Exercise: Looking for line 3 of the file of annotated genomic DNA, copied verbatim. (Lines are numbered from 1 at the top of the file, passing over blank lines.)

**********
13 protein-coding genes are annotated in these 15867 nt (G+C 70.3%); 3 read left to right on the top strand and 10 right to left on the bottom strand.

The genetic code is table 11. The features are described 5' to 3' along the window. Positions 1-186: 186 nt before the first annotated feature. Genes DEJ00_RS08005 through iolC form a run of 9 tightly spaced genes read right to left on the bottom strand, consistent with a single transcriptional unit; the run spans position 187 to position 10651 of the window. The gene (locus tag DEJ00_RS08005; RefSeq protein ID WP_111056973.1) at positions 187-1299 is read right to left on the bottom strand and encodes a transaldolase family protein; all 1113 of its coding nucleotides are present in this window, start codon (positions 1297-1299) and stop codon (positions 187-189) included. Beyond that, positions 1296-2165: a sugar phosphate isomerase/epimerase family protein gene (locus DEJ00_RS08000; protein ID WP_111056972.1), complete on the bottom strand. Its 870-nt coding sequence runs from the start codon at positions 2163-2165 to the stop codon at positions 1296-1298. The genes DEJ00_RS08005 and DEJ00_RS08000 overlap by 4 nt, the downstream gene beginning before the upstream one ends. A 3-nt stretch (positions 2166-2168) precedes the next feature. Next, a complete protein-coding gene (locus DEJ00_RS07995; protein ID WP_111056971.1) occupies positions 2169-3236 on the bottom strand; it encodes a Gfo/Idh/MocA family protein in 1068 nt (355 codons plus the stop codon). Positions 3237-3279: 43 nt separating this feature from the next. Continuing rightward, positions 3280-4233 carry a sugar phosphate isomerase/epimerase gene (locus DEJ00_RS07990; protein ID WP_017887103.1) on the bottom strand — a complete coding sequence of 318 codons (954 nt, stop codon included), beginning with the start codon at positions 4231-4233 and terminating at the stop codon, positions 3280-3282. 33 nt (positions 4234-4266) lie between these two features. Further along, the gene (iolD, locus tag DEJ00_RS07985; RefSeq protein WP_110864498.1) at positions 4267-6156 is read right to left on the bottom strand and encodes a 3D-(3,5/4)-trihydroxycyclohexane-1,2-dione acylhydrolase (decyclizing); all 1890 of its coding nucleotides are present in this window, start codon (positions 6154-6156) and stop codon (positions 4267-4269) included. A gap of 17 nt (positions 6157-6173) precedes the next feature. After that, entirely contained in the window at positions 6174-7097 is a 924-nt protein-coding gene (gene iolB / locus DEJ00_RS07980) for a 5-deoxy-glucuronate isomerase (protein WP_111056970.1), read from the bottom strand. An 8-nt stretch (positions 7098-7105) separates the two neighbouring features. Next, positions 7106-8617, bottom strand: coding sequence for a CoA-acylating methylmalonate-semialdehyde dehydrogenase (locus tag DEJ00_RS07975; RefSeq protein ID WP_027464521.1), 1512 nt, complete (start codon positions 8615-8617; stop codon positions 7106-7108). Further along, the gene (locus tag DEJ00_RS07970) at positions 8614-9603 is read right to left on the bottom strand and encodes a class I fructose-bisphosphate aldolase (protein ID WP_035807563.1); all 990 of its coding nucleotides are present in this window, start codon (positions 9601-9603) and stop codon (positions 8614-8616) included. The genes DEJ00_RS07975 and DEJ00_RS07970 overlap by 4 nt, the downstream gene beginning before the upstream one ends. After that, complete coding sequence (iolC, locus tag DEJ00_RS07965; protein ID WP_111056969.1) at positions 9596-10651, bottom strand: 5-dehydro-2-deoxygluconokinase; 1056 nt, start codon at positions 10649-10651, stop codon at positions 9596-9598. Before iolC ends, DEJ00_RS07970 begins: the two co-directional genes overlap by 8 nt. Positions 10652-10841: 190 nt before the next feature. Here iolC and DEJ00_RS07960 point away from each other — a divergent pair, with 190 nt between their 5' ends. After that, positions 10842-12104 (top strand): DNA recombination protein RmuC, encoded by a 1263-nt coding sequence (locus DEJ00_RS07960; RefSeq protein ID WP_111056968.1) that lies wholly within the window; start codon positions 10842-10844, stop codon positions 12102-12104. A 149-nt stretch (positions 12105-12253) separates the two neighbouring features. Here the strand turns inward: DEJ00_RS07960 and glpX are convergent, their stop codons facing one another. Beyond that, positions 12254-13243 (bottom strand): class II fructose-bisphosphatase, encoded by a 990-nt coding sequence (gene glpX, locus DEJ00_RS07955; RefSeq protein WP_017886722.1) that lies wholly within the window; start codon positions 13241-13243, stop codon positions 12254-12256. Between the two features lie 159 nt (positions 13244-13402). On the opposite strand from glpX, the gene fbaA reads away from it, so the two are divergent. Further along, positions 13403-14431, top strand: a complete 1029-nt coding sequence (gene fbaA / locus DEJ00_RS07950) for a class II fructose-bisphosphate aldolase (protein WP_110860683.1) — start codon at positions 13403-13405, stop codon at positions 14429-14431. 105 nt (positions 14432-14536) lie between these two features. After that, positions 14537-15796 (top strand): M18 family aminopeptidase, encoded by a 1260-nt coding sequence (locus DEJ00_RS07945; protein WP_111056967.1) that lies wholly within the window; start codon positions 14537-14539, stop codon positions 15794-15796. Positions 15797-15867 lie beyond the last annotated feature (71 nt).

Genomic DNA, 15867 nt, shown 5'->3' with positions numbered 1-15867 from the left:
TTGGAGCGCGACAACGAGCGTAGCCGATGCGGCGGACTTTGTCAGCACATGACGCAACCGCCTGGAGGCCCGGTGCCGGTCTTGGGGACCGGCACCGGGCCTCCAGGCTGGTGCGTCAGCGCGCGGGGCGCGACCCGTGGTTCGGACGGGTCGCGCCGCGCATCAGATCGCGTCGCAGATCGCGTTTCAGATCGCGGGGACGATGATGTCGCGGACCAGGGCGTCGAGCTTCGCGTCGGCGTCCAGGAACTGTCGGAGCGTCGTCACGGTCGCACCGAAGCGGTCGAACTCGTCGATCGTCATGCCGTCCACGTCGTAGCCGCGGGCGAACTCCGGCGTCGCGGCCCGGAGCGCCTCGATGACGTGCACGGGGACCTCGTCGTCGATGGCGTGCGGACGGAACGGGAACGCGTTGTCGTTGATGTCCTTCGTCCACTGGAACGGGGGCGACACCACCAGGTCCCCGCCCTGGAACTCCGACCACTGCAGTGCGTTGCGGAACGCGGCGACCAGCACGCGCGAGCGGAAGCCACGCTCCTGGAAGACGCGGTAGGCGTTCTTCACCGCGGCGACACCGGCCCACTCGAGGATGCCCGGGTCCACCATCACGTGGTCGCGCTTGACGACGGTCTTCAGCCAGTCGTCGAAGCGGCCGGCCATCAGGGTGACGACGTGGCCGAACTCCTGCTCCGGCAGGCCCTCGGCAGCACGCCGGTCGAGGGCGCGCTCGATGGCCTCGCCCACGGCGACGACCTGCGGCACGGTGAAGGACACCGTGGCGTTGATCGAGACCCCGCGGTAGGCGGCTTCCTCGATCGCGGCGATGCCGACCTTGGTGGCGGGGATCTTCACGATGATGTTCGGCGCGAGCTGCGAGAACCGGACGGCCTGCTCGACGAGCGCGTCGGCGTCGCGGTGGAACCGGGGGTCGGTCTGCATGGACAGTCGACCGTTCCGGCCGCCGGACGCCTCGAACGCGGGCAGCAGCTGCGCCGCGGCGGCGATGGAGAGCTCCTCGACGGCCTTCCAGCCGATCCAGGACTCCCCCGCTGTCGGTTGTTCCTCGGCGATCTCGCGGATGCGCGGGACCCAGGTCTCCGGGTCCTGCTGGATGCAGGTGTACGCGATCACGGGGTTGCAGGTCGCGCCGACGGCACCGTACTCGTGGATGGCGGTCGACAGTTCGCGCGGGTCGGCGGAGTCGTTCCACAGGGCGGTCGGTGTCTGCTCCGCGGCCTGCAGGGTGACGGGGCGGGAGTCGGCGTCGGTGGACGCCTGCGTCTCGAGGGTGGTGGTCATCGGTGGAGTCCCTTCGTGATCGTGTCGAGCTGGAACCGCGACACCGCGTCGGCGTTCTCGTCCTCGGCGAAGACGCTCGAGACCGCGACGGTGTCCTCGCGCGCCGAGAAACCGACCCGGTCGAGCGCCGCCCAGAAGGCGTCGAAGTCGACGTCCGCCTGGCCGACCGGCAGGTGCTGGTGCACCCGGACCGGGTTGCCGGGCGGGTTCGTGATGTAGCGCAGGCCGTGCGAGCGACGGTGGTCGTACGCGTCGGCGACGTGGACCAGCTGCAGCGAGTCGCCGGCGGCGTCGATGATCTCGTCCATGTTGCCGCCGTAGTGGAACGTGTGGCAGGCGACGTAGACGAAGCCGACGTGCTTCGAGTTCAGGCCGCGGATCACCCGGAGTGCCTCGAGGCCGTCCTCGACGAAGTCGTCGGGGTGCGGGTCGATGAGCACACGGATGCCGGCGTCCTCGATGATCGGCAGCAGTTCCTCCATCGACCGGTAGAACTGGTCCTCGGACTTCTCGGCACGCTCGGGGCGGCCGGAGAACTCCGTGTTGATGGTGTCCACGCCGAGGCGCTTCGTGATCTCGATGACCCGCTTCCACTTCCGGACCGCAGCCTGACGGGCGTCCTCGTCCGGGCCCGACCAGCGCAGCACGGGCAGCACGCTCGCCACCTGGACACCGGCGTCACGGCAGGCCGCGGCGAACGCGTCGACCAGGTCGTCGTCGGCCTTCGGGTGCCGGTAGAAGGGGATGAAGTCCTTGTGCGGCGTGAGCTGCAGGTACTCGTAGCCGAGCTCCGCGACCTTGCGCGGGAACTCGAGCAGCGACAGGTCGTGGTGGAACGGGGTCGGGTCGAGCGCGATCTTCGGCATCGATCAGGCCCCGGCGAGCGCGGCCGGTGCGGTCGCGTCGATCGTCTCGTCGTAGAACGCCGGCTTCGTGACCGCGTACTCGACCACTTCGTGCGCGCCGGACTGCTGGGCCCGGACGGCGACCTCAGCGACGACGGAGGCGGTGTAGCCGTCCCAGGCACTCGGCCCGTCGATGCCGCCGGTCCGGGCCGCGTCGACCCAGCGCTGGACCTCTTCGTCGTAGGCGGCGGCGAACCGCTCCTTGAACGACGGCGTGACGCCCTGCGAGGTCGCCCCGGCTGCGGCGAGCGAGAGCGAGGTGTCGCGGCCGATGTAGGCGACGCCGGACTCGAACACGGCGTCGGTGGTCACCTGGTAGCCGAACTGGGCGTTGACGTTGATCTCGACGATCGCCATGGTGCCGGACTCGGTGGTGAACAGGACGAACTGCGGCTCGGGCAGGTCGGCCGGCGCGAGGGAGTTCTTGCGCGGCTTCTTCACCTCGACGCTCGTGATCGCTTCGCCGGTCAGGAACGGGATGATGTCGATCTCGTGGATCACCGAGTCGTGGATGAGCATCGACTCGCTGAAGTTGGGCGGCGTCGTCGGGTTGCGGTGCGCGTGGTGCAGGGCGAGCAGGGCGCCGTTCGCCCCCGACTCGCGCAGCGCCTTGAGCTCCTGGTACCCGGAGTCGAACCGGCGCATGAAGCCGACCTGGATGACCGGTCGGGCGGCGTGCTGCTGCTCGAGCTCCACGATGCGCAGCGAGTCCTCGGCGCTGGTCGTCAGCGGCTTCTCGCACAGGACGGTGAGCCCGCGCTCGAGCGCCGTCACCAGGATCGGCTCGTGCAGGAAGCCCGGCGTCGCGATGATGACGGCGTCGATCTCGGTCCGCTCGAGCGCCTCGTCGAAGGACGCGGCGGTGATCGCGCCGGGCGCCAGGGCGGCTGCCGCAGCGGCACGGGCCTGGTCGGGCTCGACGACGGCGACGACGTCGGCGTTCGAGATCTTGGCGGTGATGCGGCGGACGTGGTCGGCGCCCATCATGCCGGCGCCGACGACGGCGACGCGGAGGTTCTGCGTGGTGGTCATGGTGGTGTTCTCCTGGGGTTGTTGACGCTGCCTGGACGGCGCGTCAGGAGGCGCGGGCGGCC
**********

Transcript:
Genomic DNA, 15867 nt, shown 5'->3' with positions numbered 1-15867 from the left: